+AA
Fr

About Web Resource Ratings

There is a lot of health information or "Web Resources" freely available on the internet. A Web Resource is any item you find online that you can watch, read, listen to, or interact with, such as videos, fact sheets and online quizzes. Many resources are consumer-friendly, but it's often difficult to know which ones have credible information, based on scientific research. Web Resource Ratings do the homework for you, assessing the quality of health information available online and presenting our assessment using a 5-star rating scale.

There are three stages of Web Resource Rating:

  1. Assessing inclusion of websites
    Websites we include must be:
    • Not directly funded by a company trying to sell you a product or service
    • Relevant to optimal aging
    • Intended for citizens, or include content intended for citizens
    • Free access
  2. Assessing inclusion of Web Resources from included websites
    Web Resources we review must be:
    • Not directly funded by a company trying to sell you a product or service
    • Relevant to optimal aging
    • Intended for citizens
    • Less than 5 years of age

  3. Assessing quality of included Web Resources
    Web Resources are rated for quality with three criteria:
    • Evidence-based: Is this information reliable, based on scientific research?
    • Transparency: Is it clear who developed the resource and how?
    • Usability: Is the information easy to understand and easy to use?

Each Web Resource Rating also provides a summary of the content, including any information that you can act on related to optimal aging.

If you cannot find a website or Web Resource Rating that you are looking for, check out our list of excluded websites. If you still can’t find it, let us know; we may be rating it now!

Recent Web Resource Ratings

  • The evidence on hands-free cell phone devices while driving

    Evidence-based Living
    Research shows that talking on hands free phone devices while driving is just as dangerous as talking on a cell phone while behind the wheel. The act of having a conversation distracts the driver and increase the chances of being involved in an accident that may result in serious injury or death.
  • How to prevent fractures if you have osteoporosis

    WebMD
    Prevent slips and falls to avoid broken bones, especially if you have osteoporosis. This resource includes a slide show of falls prevention tips, including: exercise, install good lighting, wear slip-resistant shoes, clear away clutter, use safety devices, limit your alcohol, and talk to your doctor about your medications.
  • What should I eat?: Protein

    Harvard School of Public Health
    Protein is an important part of a healthy diet, but certain high-protein foods (such as red meat) can increase your risk of heart problems and other diseases. Choose foods such as fish, chicken, beans and nuts as sources of protein.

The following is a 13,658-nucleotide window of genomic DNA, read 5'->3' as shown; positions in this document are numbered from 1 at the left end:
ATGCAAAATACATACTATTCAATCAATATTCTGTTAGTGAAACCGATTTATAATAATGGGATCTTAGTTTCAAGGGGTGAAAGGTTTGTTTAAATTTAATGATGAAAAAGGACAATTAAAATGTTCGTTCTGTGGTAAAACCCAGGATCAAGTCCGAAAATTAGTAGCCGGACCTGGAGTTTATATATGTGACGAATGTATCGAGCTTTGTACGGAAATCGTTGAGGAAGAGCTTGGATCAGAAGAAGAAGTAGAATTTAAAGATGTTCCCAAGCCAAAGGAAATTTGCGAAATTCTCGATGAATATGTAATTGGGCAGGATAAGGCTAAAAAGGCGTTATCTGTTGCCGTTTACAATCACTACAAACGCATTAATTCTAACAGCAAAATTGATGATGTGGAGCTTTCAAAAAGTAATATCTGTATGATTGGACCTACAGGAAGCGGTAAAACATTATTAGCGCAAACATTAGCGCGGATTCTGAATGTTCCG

• Generalized anxiety disorder

    Mayo Clinic
    Excessive, ongoing worry that interferes with daily activities may be a sign of anxiety disorder. Treatments include talk therapy and medications. This resource includes tips to prevent and ease anxiety.
  • Dry macular degeneration

    Mayo Clinic
    Your risk of getting dry macular degeneration increases with age, family history or heart disease. To help prevent it, maintain a healthy diet and body weight, avoid smoking and get regular eye exams. Other tips for prevention, management and coping in this resource.
  • Colon polyps

    Mayo Clinic
    Signs of colon polyps include abdominal pain, blood in stool or a change in bathroom habits. It is important to get screened if you are at risk since some polyps can develop into colon cancer. Many polyps can be removed during screening.

Understanding our star rating system

Each Web Resource is rated using a star system on a scale from 0-5. The more stars, the higher the quality with 5 being the maximum. When you search for Web Resource Ratings on a particular topic, the ones with the highest ratings are presented first.

1 star: Not recommended

  • This information is not based on evidence. We do not recommend following this advice.

3 stars: Do more research

  • This information is based on scientific research, but possibly only from one or two studies. We recommend reading more about this topic. Use the ‘Related Topics’ links at the bottom of each resource to find higher quality information.

5 stars: Discuss with your health care professional

  • This information is reliable, based on a summary of many research studies. We recommend discussing these ideas with your health care professionals.

Our raters

Staff working on the McMaster Optimal Aging Portal conduct the assessments of the resources. Two staff members independently rate each resource and come to an agreement on its rating. Any disagreements in ratings are discussed until consensus is reached.

More questions about Web Resource Ratings?

Click here

DISCLAIMER: Web Resource Ratings are provided for informational purposes only and to facilitate discussions with your healthcare providers, family members, or informal care givers. They are not a substitute for advice from your own health care professionals. The Portal is not responsible for the content of external websites, nor is it an endorsement of that website or the site’s owners (or their products/services). The Web Resource Ratings may be reproduced for not-for-profit educational purposes only. Any other uses must be approved by the McMaster Optimal Aging Portal (Send email to Portal).

Want the latest in aging research? Sign up for our email alerts.
Subscribe
© 2012 - 2017 McMaster University | 1280 Main Street West | Hamilton, Ontario L8S4L8 | +1 905-525-9140 | Terms Of Use